The logical thing to do was hit the Internet and get ordained. Within minutes, the author of the bestseller "12 Rules for Life: An Antidote to Chaos" was the "metropolitan" of his own church -- with a one-doctrine creed.

"If you are a member of my church, you cannot follow stupid rules. That's a good rule, because it's an anti-rule rule," said Peterson, during an Orthodox School of Theology forum at Toronto's Trinity College.

This 2017 event -- "Resurrection of Logos: The Divine, the Individual and Finding Our Bearings in a Postmodern World" -- offered the scholar's unusual mix of science, art and theology. What matters to online seekers is that it's on YouTube, where debates about ultimate issues never end.

Not all rules are stupid, stressed Peterson. Consider this one: Don't tell lies.

"You certainly know when you lie, and you know how to stop doing that. So, I would say … stop lying. Try it for a year and see what happens," he said. "It also means that you have to not act in a way that you wouldn't speak truthfully about it."

Attempting to live a good life, he stressed, will force many people to realize that they are not inherently good.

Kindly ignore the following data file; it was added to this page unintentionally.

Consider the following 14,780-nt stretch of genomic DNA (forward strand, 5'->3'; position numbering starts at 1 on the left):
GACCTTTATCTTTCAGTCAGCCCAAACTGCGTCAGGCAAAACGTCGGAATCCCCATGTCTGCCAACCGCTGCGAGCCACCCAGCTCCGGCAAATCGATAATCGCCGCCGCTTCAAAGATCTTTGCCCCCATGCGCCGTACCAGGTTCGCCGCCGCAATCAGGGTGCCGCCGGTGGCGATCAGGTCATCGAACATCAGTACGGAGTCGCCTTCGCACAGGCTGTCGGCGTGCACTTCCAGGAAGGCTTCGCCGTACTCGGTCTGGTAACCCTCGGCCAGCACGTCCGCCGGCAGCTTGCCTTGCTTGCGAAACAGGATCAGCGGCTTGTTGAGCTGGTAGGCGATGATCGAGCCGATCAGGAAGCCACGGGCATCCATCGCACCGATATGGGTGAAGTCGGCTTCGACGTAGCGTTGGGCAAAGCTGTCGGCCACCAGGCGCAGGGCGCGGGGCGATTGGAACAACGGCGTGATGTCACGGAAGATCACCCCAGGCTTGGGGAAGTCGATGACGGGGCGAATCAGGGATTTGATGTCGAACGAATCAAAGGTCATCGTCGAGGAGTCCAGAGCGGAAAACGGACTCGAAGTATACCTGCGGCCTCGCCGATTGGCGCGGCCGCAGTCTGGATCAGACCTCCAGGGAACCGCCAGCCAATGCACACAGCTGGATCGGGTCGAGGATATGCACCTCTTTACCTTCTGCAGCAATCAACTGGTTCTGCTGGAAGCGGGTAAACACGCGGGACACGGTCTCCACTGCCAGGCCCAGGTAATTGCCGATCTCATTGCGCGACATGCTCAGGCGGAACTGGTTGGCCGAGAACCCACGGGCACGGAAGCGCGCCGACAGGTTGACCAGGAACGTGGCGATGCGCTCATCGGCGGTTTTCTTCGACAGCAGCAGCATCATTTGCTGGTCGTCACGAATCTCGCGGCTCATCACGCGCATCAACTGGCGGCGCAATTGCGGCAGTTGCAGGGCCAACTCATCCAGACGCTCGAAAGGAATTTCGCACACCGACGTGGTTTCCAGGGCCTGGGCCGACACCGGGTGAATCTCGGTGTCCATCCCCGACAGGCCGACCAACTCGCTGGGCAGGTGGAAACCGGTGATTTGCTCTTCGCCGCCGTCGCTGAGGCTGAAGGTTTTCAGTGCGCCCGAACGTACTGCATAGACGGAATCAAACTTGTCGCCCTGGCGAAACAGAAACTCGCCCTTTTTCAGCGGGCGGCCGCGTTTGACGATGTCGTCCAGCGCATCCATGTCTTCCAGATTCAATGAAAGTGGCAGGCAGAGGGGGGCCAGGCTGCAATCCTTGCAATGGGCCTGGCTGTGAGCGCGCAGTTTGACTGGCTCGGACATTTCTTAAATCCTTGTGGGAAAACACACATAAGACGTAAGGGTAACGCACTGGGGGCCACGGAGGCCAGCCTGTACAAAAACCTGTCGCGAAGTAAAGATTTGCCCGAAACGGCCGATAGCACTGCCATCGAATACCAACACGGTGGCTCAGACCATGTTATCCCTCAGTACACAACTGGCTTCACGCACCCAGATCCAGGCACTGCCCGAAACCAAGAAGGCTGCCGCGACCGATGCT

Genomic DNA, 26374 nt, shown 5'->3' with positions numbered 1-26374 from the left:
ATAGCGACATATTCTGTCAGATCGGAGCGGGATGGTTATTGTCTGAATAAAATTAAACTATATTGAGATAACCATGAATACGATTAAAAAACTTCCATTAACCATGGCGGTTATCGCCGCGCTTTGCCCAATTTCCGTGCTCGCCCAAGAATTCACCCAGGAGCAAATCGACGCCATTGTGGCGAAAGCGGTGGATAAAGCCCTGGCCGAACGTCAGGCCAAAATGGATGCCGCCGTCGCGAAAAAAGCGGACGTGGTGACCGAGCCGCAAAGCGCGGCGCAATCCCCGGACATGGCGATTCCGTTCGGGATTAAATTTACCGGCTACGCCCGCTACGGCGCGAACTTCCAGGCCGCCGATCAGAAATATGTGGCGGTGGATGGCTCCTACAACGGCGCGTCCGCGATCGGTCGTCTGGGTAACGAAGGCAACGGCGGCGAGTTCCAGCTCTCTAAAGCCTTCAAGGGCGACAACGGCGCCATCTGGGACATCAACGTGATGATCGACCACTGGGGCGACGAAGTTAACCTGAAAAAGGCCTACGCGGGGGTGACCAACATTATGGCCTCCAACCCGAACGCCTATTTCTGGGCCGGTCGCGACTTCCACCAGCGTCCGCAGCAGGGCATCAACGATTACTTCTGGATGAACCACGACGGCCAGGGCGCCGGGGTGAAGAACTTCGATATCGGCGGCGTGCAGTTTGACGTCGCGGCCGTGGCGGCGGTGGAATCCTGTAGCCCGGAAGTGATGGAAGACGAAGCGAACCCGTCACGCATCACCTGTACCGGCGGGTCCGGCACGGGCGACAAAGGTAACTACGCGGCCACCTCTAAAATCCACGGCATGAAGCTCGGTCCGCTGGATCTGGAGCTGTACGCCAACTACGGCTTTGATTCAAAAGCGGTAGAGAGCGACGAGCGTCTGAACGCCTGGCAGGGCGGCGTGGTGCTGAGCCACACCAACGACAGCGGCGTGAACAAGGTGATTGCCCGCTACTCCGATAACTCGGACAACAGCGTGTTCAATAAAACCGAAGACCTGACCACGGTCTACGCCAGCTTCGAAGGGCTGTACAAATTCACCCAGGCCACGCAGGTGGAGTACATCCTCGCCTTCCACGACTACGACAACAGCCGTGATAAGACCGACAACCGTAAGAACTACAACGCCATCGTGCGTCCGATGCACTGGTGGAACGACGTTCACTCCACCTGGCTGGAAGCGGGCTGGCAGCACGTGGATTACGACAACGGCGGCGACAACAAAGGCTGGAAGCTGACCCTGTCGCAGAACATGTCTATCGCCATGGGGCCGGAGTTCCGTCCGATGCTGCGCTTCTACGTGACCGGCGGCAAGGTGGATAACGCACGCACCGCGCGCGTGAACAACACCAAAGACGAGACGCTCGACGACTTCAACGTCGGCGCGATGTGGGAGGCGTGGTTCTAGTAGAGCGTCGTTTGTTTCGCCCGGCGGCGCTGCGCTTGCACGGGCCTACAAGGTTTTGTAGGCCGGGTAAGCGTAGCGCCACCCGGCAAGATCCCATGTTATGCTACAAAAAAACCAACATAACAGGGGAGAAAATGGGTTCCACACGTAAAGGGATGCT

"You cannot conceive of how good a human being might be until you can conceive how evil a human being can and will be," he said. "The pathway to Paradise is through hell. … If you don't go there voluntarily, you'll go there accidentally. So, it's better to go there voluntarily, because you can go with hope."

A thousand years of Orthodoxy history loom over today's Moscow-Istanbul clash

A thousand years of Orthodoxy history loom over today's Moscow-Istanbul clash

The great prince Vladimir had a problem in the year 986, while striving to build unity in the Kievan Rus, his network of Eastern Slavic and Finnic tribes.

The old pagan gods and goddesses were not enough. So the prince dispatched ambassadors to investigate Islam, Judaism, Catholicism and the Orthodox faith of the Christian East.

When they returned to Kiev, their report included this passage about Byzantium: "We went into the Greek lands, and we were led into a place where they serve their God, and we did not know where we were, in heaven or on earth. … All we know is that God lives there with people and their service is better than in any other country. … We cannot remain any more in paganism."

So Vladimir surrendered his concubines and was baptized in 988, while commanding his people to convert. Orthodoxy came to the lands of the Rus.

This early chronicle was, according to church tradition, written by St. Nestor of the great Kiev-Pechersk Monastery, founded in 1051. Pilgrims continue to flock to the Monastery of the Kiev Caves to see its beautiful churches, soaring bell tower, the labyrinthine underground tunnels and the incorrupt bodies of many saints.